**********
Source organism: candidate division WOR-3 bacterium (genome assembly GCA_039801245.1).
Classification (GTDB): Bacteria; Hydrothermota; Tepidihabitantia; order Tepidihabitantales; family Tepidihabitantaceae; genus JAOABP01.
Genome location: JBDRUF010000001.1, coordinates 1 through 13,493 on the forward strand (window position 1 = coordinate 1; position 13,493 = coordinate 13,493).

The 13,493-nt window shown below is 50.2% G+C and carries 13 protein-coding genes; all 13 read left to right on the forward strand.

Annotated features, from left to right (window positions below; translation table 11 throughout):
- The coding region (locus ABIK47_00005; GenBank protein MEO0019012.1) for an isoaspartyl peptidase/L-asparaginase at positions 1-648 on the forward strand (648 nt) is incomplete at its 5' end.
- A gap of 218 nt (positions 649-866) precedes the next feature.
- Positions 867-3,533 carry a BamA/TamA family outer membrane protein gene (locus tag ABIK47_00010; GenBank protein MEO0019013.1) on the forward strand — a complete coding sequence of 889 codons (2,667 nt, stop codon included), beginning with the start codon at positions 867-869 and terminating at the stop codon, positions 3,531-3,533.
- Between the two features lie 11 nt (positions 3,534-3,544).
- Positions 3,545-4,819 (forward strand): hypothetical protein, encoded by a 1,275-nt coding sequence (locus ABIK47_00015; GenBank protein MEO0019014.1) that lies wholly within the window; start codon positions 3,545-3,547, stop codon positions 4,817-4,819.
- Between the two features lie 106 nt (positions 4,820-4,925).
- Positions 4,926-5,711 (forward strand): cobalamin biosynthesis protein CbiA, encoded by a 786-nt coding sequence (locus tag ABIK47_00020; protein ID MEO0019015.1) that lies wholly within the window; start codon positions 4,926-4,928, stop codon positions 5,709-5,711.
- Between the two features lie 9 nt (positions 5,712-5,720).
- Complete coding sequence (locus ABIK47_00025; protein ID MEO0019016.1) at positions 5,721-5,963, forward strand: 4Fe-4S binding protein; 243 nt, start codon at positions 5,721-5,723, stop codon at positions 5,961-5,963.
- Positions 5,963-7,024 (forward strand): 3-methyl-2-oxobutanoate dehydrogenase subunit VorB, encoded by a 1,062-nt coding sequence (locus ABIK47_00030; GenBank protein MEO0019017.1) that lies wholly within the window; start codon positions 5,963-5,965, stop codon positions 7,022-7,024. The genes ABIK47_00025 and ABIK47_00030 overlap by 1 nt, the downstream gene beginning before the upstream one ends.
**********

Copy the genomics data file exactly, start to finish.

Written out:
Source organism: candidate division WOR-3 bacterium (genome assembly GCA_039801245.1).
Classification (GTDB): Bacteria; Hydrothermota; Tepidihabitantia; order Tepidihabitantales; family Tepidihabitantaceae; genus JAOABP01.
Genome location: JBDRUF010000001.1, coordinates 1 through 13,493 on the forward strand (window position 1 = coordinate 1; position 13,493 = coordinate 13,493).

The 13,493-nt window shown below is 50.2% G+C and carries 13 protein-coding genes; all 13 read left to right on the forward strand.

Annotated features, from left to right (window positions below; translation table 11 throughout):
- The coding region (locus ABIK47_00005; GenBank protein MEO0019012.1) for an isoaspartyl peptidase/L-asparaginase at positions 1-648 on the forward strand (648 nt) is incomplete at its 5' end.
- A gap of 218 nt (positions 649-866) precedes the next feature.
- Positions 867-3,533 carry a BamA/TamA family outer membrane protein gene (locus tag ABIK47_00010; GenBank protein MEO0019013.1) on the forward strand — a complete coding sequence of 889 codons (2,667 nt, stop codon included), beginning with the start codon at positions 867-869 and terminating at the stop codon, positions 3,531-3,533.
- Between the two features lie 11 nt (positions 3,534-3,544).
- Positions 3,545-4,819 (forward strand): hypothetical protein, encoded by a 1,275-nt coding sequence (locus ABIK47_00015; GenBank protein MEO0019014.1) that lies wholly within the window; start codon positions 3,545-3,547, stop codon positions 4,817-4,819.
- Between the two features lie 106 nt (positions 4,820-4,925).
- Positions 4,926-5,711 (forward strand): cobalamin biosynthesis protein CbiA, encoded by a 786-nt coding sequence (locus tag ABIK47_00020; protein ID MEO0019015.1) that lies wholly within the window; start codon positions 4,926-4,928, stop codon positions 5,709-5,711.
- Between the two features lie 9 nt (positions 5,712-5,720).
- Complete coding sequence (locus ABIK47_00025; protein ID MEO0019016.1) at positions 5,721-5,963, forward strand: 4Fe-4S binding protein; 243 nt, start codon at positions 5,721-5,723, stop codon at positions 5,961-5,963.
- Positions 5,963-7,024 (forward strand): 3-methyl-2-oxobutanoate dehydrogenase subunit VorB, encoded by a 1,062-nt coding sequence (locus ABIK47_00030; GenBank protein MEO0019017.1) that lies wholly within the window; start codon positions 5,963-5,965, stop codon positions 7,022-7,024. The genes ABIK47_00025 and ABIK47_00030 overlap by 1 nt, the downstream gene beginning before the upstream one ends.